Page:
As far as how Sagas work, the basics are actually pretty simple—much more simple than it seems when reading over the cards themselves. Let's say you cast Phyrexian Scriptures. As it enters the battlefield, you get to put a lore counter on it, which triggers the first ability and allows you to put a +1/+1 counter on a creature and turn it into an artifact. Then, on your next turn, at the beginning of your pre-combat main phase (worded on the card as at the end of your draw step, which is basically the same thing, like how F-sharp and G-flat are actually the same note), you add another lore counter and wrath all non-artifact creatures. Finally, on your next turn at the same time, you'll exile all the cards from your opponent's graveyard, and Phyrexian Scriptures sacrifices itself. 

The power of Sagas is pretty obvious—you spend the mana to get the enchantment once, get a bit of value right away when it enters the battlefield, and then get free value for the next two turns. This lets you do tricks like hold back your creatures until after Phyrexian Scriptures hits Damnation mode and then use your free mana to play a bunch of creatures after the board is clear.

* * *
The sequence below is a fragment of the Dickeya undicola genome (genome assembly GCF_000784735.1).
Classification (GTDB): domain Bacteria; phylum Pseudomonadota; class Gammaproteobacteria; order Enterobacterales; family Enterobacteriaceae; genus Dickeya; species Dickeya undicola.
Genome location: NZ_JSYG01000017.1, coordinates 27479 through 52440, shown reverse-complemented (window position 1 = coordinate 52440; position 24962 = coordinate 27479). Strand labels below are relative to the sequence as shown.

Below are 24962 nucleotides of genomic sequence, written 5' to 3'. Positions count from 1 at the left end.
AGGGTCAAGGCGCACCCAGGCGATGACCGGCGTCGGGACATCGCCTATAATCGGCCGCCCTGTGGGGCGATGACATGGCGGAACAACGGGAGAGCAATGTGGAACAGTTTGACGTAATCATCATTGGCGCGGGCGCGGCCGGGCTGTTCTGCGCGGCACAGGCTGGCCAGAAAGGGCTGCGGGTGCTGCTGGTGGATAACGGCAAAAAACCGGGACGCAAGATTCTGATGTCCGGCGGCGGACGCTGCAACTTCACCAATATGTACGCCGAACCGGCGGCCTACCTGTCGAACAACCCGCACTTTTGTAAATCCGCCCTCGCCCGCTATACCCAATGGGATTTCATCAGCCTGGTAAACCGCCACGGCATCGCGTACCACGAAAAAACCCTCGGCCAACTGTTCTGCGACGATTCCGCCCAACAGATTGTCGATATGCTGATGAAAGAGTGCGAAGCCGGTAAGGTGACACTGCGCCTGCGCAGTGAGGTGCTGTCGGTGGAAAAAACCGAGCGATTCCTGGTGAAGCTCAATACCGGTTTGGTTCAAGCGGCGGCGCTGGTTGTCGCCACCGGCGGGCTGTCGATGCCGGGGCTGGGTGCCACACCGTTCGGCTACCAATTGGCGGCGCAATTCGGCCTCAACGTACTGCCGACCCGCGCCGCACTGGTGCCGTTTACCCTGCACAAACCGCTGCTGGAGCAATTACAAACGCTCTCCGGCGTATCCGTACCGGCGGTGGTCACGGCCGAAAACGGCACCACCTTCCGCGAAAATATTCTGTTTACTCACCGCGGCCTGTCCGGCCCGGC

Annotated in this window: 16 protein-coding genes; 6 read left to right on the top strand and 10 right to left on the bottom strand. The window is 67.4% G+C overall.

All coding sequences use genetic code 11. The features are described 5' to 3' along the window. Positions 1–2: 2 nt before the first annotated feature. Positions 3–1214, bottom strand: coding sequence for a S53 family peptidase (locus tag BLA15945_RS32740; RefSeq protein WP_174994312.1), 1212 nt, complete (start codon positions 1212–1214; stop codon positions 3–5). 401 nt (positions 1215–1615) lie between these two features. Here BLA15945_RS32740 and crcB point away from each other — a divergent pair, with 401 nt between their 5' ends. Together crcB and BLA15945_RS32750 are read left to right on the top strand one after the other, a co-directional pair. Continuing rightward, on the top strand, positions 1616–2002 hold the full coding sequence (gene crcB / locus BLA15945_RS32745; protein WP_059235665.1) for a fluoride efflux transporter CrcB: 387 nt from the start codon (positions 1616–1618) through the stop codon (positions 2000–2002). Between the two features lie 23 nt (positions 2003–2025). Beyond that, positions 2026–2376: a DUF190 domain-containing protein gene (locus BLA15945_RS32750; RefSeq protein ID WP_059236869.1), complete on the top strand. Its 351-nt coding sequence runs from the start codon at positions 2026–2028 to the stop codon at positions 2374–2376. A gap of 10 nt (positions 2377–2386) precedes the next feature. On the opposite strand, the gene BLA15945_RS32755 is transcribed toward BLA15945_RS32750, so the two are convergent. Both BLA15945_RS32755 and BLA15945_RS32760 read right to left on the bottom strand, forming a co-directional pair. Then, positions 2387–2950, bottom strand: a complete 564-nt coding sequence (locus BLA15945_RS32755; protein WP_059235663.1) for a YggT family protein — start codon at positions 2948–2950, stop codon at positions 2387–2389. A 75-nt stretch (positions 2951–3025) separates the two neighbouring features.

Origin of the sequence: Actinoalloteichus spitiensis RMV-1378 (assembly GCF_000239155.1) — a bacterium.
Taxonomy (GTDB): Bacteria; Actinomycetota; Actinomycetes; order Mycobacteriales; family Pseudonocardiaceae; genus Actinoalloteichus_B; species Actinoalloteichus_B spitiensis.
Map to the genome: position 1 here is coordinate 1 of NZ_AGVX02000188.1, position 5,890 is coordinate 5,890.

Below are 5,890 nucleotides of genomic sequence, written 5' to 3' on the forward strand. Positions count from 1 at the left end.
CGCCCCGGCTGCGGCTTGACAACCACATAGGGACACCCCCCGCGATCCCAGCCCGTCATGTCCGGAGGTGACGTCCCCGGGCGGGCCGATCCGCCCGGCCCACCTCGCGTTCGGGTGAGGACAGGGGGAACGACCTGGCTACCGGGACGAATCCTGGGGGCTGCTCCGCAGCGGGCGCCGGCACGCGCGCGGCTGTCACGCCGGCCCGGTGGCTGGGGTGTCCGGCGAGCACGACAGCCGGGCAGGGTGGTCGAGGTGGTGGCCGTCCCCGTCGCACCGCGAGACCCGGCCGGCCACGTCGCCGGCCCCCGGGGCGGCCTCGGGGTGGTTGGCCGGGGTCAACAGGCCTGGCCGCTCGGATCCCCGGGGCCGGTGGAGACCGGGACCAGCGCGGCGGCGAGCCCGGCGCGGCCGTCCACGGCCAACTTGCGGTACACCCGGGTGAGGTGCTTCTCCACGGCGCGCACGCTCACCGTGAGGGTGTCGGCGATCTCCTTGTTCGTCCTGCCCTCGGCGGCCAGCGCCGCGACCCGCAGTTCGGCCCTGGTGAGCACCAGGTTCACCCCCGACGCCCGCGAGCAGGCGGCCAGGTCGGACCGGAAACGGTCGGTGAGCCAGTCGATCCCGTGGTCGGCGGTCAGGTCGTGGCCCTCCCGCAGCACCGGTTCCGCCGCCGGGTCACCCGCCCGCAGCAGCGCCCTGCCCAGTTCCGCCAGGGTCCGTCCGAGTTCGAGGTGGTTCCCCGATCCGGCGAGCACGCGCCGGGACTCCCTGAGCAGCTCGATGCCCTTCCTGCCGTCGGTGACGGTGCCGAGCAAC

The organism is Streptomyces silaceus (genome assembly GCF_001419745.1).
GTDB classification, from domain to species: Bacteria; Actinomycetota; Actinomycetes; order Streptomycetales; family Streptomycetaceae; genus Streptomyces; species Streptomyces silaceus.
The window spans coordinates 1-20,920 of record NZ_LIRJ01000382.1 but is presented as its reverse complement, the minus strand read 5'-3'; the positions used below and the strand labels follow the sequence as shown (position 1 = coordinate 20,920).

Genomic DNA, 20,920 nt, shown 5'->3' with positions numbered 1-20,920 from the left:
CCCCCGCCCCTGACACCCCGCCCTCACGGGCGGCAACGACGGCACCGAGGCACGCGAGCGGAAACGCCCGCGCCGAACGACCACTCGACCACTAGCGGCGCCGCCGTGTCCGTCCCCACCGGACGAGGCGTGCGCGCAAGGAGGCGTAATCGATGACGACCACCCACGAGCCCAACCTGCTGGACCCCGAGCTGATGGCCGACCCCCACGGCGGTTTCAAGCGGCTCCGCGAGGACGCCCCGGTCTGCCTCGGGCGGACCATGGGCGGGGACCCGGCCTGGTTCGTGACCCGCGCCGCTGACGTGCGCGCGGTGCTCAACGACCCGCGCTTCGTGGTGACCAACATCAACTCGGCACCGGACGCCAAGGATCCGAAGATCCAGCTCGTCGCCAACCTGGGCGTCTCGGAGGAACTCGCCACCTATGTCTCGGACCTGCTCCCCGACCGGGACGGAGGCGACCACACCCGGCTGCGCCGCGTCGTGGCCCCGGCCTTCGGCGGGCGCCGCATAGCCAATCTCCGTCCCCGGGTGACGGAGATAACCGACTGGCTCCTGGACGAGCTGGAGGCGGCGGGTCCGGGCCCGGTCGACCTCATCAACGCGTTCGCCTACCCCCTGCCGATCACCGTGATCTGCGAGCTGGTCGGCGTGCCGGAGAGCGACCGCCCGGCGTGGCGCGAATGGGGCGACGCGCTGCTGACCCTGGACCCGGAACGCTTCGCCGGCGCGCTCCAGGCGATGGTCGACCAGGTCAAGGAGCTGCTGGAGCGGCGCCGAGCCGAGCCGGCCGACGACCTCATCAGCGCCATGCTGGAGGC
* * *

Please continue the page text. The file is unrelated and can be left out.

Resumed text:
On the other hand, the slowness of Sagas is one of the drawbacks—or at very least, challenges—of the cards. Phyrexian Scriptures isn't going to save you from an early rush of creatures on Turn 4. Plus, just like you can plan ahead, your opponent will know the wrath is coming and likely stop playing creatures as well. Plus, it's worth mentioning that Sagas are not may abilities, and while most of the abilities are positive, planning ahead two or three turns is going to be important if you're playing Sagas in your deck. Somehow ending up in a position where the wrath mode is blowing up a bunch of your own creatures sounds painful.

Lore Counters

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One of the trickier aspects of Sagas is that it's the lore counters being added that triggers the next ability, which has a bunch of different implications as far as gameplay is concerned. For example, when Sagas were first leaked, I was excited about trying to get them to a certain number of lore counters and then use Solemnity to keep more counters from being added to trigger the same mode over and over again, but this actually doesn't work. With a Solemnity on the battlefield, Sagas simply do nothing (no matter how my counters they may have from before Solemnity was played) because lore counters won't be added, and it's the lore counters that trigger the abilities. This means that rather than being a combo piece to play with Sagas, Solemnity is a hate card that will help make sure Sagas don't get too out of hand in Standard, at least before rotation in fall.